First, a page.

"Jehoiachin was eight years old when he began to reign, and he reigned three months and ten days in Jerusalem: and he did that which was evil in the sight of the LORD. " (2 Chronicles 36:9, KJV)
The KJV follows the Masoretic reading. Most modern translators speculate that the Masoretic text is in error, seeing that 2 Kings 24:8 says Jehoiachin was eighteen years old when he began to reign. However, there is no error in the Masoretic text. Jehoiachin became co-regent with his father Jehoiakim over Judah at age eight (2 Chronicles 36:9) and became the ruler “in Jerusalem” at age eighteen (2 Kings 24:8). The young age at which Jehoiachim became co-regent is not surprising, since his father’s interest would have been to secure an heir in the face of imminent Babylonian invasion. Jehoiachin’s co-regency of ten years corresponds perfectly with his father Jehoiakim’s reign of eleven years (2 Chronicles 36:5). Moreover, as soon as the Babylonian invasion looms into the picture, Chronicles begins to use the phrase, “king over Judah and Jerusalem” (2 Chronicles 36:4, 10). The phrase is never used in Kings or in Chronicles prior to the Babylonian invasion. Prior to the Babylonian invasion, there was no need to differentiate the king of Jerusalem from the king of Judah. However, as the Babylonians came and instituted their rule, the king of Jerusalem was no longer the default king of the rest of Judah. Thus, Chronicles begins to use the phrase “king over Judah and Jerusalem” to indicate a ruler who reigned over both Jerusalem and Judah. This point is significant in regards to ascertaining the total length of Jehoiachin’s time in office. Although 2 Kings 24:8 and 2 Chronicles 36:9 say that he reigned “in Jerusalem” for three months, that does not exclude the possibility of him co-reigning over Judah for the past ten years. Since his father was the sole regent over Jerusalem under Nebuchadnezzar’s regime (2 Kings 24:1), Jehoiachin did not have authority over Jerusalem despite having co-regency over Judah. The seeming contradiction between 2 Kings 24:8 and 2 Chronicles 36:9 is a testament of the confusing political scene of the time rather than an error in the Masoretic text.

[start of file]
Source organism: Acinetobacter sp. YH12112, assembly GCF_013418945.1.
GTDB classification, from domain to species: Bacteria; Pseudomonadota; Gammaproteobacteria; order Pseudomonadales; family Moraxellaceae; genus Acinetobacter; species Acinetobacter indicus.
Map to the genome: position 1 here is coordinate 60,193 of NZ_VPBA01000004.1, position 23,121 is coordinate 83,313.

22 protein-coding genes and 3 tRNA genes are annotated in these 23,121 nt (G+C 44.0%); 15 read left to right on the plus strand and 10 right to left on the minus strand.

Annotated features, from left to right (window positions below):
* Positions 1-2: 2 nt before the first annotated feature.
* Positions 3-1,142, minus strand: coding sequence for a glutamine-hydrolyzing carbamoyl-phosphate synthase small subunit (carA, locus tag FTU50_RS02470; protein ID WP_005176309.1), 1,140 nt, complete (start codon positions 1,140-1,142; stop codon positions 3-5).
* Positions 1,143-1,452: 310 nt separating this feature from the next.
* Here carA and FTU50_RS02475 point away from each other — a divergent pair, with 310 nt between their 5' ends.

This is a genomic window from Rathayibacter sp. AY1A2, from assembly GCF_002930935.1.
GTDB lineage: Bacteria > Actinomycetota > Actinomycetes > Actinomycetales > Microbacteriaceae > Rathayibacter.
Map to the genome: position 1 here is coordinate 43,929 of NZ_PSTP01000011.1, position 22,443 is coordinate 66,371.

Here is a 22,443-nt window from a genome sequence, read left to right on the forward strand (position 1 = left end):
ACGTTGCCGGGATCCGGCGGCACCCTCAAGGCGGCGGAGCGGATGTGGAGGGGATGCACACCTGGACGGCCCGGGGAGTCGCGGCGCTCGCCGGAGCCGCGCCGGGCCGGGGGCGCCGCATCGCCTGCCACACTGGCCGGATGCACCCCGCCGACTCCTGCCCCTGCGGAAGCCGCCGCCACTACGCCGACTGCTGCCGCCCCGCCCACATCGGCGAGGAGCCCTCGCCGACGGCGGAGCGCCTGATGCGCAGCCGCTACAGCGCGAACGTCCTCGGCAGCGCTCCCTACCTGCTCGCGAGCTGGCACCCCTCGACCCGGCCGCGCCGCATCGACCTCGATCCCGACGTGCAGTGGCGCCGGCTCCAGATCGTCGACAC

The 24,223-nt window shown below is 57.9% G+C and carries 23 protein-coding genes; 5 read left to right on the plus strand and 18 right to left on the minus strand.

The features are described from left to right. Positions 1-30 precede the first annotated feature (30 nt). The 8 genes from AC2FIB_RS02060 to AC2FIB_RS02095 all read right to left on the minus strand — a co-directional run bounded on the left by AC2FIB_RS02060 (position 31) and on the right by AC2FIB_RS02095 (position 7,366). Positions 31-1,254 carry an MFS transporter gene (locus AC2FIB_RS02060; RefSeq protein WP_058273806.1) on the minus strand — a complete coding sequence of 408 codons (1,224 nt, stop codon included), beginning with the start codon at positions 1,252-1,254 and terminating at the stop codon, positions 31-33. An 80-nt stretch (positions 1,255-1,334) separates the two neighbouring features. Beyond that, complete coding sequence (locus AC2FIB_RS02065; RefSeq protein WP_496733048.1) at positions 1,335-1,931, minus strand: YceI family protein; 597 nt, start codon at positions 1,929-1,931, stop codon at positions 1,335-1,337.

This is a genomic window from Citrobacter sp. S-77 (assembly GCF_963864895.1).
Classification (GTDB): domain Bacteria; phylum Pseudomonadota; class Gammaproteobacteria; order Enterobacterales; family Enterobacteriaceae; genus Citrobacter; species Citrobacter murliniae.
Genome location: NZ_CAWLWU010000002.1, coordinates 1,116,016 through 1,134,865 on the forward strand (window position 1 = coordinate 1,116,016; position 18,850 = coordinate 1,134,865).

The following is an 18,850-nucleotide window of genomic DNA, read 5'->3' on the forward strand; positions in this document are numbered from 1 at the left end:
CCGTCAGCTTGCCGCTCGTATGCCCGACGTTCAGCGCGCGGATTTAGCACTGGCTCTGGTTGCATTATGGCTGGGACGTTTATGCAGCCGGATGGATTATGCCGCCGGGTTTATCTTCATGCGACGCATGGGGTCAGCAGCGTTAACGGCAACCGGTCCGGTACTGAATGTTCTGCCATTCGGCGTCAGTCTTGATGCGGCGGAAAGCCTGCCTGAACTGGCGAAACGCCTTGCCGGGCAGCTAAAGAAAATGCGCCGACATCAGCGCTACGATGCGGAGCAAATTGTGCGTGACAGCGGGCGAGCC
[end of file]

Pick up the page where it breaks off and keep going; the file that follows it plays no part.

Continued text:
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Also read: Masoretic Readings Defended